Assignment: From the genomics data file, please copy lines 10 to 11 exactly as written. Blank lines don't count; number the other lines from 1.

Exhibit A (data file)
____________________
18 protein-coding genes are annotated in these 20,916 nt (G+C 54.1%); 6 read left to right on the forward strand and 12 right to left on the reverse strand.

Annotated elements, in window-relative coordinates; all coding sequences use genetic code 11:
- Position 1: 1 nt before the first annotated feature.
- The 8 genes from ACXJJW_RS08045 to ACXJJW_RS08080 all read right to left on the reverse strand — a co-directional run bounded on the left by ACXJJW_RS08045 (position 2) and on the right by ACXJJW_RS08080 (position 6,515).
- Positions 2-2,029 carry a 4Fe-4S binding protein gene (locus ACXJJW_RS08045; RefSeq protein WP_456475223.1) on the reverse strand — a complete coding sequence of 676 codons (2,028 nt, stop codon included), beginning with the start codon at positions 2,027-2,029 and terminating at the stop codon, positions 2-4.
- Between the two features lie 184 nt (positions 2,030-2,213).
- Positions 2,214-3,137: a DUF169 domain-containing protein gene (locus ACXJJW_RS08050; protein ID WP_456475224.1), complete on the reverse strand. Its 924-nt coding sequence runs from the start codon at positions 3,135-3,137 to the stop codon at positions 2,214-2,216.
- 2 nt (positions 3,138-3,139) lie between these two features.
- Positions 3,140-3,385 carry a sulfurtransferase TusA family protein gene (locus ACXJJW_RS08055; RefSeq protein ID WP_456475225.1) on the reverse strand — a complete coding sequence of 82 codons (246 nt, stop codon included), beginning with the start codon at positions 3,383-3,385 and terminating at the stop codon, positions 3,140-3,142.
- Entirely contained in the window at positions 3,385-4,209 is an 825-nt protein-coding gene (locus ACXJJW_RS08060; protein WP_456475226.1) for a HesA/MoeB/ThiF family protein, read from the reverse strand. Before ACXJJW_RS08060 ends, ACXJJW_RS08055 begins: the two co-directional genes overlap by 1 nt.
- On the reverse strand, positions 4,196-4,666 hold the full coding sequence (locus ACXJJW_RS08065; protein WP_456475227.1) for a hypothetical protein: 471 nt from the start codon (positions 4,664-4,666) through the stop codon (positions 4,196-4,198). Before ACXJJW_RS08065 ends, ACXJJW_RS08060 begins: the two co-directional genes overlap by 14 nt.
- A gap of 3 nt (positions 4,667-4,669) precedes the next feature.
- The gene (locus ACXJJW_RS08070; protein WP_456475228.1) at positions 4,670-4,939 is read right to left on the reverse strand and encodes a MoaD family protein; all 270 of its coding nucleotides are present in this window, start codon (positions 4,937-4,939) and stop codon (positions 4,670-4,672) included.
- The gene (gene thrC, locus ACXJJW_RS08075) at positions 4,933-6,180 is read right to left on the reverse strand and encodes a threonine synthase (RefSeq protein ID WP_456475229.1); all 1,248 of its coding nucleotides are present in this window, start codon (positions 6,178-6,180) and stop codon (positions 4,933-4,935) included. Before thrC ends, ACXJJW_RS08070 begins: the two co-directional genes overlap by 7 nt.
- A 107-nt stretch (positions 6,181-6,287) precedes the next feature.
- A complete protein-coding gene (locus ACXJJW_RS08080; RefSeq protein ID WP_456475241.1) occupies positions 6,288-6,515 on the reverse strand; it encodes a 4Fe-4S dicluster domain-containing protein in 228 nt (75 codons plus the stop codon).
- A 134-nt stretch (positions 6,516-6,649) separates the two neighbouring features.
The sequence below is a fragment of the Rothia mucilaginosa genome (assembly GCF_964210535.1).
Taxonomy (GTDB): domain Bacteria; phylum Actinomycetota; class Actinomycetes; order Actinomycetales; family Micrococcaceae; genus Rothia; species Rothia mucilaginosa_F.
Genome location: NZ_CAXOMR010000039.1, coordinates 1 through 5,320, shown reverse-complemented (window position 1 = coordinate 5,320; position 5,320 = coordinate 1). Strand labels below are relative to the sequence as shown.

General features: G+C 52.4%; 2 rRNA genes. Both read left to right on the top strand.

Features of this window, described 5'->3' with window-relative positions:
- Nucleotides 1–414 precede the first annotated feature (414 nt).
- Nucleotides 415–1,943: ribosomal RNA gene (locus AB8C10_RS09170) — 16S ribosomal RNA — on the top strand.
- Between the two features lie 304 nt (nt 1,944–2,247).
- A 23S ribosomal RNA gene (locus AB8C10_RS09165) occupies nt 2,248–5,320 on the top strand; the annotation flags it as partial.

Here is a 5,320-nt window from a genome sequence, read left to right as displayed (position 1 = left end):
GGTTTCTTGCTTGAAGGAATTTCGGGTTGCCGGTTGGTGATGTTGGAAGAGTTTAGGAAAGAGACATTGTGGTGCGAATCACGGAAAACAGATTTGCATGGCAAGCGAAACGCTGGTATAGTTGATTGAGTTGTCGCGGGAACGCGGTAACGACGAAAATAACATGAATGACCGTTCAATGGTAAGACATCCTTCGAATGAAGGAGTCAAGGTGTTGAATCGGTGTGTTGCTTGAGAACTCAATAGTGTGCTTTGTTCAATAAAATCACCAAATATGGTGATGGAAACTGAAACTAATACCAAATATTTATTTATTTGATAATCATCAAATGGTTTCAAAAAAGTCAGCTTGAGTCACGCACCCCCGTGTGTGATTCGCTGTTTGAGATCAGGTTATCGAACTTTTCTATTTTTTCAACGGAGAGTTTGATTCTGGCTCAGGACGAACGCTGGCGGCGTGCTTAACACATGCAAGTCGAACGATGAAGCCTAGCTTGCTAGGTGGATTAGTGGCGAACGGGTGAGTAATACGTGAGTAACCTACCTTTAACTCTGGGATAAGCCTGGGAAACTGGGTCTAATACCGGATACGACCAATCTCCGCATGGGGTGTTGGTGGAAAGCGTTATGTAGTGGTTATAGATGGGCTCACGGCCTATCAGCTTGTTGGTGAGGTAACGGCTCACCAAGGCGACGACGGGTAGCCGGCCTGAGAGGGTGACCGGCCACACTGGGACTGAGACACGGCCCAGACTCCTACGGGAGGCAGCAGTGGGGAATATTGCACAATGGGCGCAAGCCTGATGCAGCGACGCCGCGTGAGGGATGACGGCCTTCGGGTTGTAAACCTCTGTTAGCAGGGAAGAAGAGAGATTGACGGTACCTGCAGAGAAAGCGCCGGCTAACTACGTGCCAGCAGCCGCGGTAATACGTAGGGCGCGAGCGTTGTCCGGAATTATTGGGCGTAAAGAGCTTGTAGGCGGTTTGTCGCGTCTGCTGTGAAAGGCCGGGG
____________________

- Entirely contained in the window at positions 3,385-4,209 is an 825-nt protein-coding gene (locus ACXJJW_RS08060; protein WP_456475226.1) for a HesA/MoeB/ThiF family protein, read from the reverse strand. Before ACXJJW_RS08060 ends, ACXJJW_RS08055 begins: the two co-directional genes overlap by 1 nt.
- On the reverse strand, positions 4,196-4,666 hold the full coding sequence (locus ACXJJW_RS08065; protein WP_456475227.1) for a hypothetical protein: 471 nt from the start codon (positions 4,664-4,666) through the stop codon (positions 4,196-4,198). Before ACXJJW_RS08065 ends, ACXJJW_RS08060 begins: the two co-directional genes overlap by 14 nt.